Are There Alcoholics Anonymous Meetings Online?

are oa meetings online

OA meetings are places for members to share their experiences, hope, and strength. They also discuss the threefold recovery program of OA, which includes spiritual, emotional and physical recovery. They also help each other with their eating problems.

Members are asked to keep their faces and last names private, unless they are sharing about their recovery. In addition, they must not gossip.

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OA is a Twelve-Step program

OA’s Twelve-Step program, modeled after Alcoholics Anonymous and Gamblers Anonymous, offers a spiritual way of life that brings many compulsive overeaters physical, emotional, and spiritual healing. Its key principles are admitting powerlessness over food and accepting a higher power that can restore control. OA members are encouraged to communicate with one another through literature and share their experiences at meetings.

Unlike other 12 Step programs, OA does not require religious belief as a condition for membership. Its spiritual recovery program is based on acceptance of certain spiritual values, but members are free to interpret them as they see fit. Its members include people from diverse religious faiths and atheists.

Meetings take place in groups of two or more people and are called “meetings.” During the pandemic, most OA meetings are virtual. OA groups also maintain contact with intergroup and the World Service Office through email, telephone, and in-person conferences. In addition, most groups pass a basket at their meetings to cover costs.

It is a fellowship

The OA is open to any youth or adult who wishes to stop compulsive eating. Its membership is comprised of young people and adults from all walks of life. Its program is organized into local, youth-led lodges that harbor fellowship, promote camping, and render service to the Boy Scout councils in which they reside. Members are known as Arrowmen or Brothers (regardless of gender; the OA is not affiliated with any particular gender), and they wear distinctive insignia at their meetings and other official OA functions.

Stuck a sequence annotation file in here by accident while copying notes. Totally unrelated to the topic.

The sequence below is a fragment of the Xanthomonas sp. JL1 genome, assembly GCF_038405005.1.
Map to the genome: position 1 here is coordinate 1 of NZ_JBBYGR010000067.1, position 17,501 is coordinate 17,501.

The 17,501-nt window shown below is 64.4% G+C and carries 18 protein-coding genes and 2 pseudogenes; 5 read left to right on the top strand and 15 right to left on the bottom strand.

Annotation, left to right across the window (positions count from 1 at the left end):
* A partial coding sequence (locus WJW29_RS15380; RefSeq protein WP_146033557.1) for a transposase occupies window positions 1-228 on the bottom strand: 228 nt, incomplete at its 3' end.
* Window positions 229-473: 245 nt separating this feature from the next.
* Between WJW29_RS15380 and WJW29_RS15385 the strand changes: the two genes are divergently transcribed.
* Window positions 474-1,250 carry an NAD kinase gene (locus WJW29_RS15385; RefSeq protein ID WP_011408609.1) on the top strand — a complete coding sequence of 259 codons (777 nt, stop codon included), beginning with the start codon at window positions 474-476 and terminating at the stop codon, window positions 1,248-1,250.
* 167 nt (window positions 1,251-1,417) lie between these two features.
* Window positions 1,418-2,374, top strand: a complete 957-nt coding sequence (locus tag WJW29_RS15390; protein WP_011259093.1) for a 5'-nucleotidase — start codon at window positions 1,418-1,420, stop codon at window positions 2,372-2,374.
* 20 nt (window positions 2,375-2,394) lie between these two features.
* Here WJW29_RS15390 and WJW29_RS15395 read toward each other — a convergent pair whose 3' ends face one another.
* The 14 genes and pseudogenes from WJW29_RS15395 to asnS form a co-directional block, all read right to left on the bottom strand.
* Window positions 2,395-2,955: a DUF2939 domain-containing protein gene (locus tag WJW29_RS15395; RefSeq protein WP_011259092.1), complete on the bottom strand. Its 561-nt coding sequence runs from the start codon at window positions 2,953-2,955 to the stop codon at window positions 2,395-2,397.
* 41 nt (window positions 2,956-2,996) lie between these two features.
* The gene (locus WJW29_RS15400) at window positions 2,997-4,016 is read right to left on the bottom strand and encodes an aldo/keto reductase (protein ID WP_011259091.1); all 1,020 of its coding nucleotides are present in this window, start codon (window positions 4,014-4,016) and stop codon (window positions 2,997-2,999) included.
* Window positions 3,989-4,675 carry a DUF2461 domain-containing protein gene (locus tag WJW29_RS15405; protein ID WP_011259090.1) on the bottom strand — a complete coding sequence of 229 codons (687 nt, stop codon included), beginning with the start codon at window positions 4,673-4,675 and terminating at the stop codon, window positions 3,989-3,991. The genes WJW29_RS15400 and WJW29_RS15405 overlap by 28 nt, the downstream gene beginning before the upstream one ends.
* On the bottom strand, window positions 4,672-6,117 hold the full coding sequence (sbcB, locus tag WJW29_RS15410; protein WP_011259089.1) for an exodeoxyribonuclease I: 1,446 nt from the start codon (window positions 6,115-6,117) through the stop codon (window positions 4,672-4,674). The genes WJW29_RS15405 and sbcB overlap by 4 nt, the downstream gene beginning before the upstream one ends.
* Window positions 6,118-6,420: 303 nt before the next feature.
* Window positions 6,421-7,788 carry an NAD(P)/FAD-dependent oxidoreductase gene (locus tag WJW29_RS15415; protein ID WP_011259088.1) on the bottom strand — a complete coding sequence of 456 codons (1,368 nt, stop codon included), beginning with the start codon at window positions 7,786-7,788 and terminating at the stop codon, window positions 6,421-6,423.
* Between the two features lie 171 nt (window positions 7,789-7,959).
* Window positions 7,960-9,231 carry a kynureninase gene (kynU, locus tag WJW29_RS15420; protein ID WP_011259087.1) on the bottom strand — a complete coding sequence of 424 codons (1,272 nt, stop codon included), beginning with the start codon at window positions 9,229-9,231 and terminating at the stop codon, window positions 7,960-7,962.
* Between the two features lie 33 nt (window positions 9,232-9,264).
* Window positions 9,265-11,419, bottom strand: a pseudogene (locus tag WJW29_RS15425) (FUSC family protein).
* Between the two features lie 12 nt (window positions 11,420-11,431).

OA members connect over the phone or online for regular OA meetings. These meetings last an hour and a half and include time for questions. Newcomers can also pick up a Questions and Answers pamphlet to help them understand the program. The OA also publishes meeting podcasts for those who cannot attend in person. There are 6,500 OA meetings in over 80 countries. Some have a special focus for men. To find a meeting, visit the OA Online Meeting List.

It is a nonprofit organization

The nonprofit organization offers free meetings online, based on the 12 steps of Alcoholics Anonymous. The meetings are held around the world. They connect researchers, librarians, students, policy-makers and coders to share resources and foster a growing open community. The group focuses on developing open tools, providing funding for new projects, and helping to shape national and international policies. It also promotes the use of open standards and formats.

Founded in 1938, the ICDE is a global membership organization advocating access and equity through open and flexible learning. It works closely with UNESCO as a consultative partner. Its core values include openness, innovation and diversity.

Focused on green OA worldwide. Successor to the Communia Thematic Network and funded by the European Commission until February 2011. Also focuses on Earth and space science data facilities. Site available in Italian and English.

It is a spiritual program

OA is non-profit and self-supporting, using donations to fund literature, meetings, and service bodies. Those interested in the program can attend an OA meeting to learn more and ask questions. A pamphlet called “Questions and Answers” is available to help newcomers understand OA’s principles and practices.

While the OA is not religious, it does have a spiritual foundation. Members are encouraged to define for themselves a higher power that they can refer to as they continue their recovery. This higher power may be a deity, the group, or a spiritual principle. Many atheists and agnostics find success in OA.

There are approximately 8,500 OA meetings worldwide, which are open to anyone who has a desire to stop compulsive eating. Meetings are conducted in person and online, and follow a program patterned after Alcoholics Anonymous. Most OA meetings last about an hour, and are free of charge. Some are even conducted via conference call. A new OA meeting type, called a virtual or non-real-time meeting, allows members to connect online from all over the world.